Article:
Posted by Stephen M. Nipper at April 22, 2005 01:19 AM
The Greatest American Lawyer (whom I met at LexThink) has a very interesting post up on "The Truth About the Billable Hour" which points to a Yale Law School article used to educate law students on billable hours. [some of you reading this may not know that associates in big law firms are often pressured to bill out 1700 to 2300 hours a year...of course every hour you are in the office isn't billable (or at least it shouldn't be) and so the Yale article talks about how hard it is to reach those hourly requirements)].
GAL's article is interesting for two reasons: (1) he talks about the stress on associates to meet their billable hour minimums and (2) he implies the existence of ethical issues incumbent in such a minimum billable hour system. The Yale article breaks it down...that life must suck.
[Disclaimer: I've always worked in small firms that don't have minimum billable hour requirements and thus see the issue from the outside, without experiencing it myself. Maybe this is thus a better "post" for Buchanan or Sorocco to write...maybe they'll add their own comments in separate posts. If not working in such a firm makes me an idiot...flame away, the comments are open.]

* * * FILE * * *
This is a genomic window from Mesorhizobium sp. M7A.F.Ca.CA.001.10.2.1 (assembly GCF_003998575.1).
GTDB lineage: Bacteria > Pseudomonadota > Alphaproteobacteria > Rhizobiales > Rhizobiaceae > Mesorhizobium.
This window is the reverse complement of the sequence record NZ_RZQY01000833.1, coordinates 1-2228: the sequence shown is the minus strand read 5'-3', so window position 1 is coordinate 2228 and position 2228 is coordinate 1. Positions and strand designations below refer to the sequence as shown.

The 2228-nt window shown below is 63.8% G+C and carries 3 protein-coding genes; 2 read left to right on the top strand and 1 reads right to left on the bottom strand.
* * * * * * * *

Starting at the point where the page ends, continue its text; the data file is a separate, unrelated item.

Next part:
I guess this post goes out to the young minds in the audience. I encourage you all to rethink where you take your first IP job. There are many many opportunities out there to work (for considerably lower pay) in small metropolitain areas. Jobs with firms who don't have outrageous billable hour requirements (if any at all), firms who believe in a quality of life, firms in cities where you can actually afford to live in the city (little to no commute)... Oh sure, you'll take a hit, likely a big hit, in starting salary, but consider the benefits? Lower stress, jobs you love, a life outside of the office, more time with your spouse/kids, etc.
I can't imagine a better job in the world than mine....of course it might be fun to work for Underwriters Laboratories (blowing stuff up all day)...but I digress. Rethink about it...consider the possibility of working in small firm, small metro area IP practice.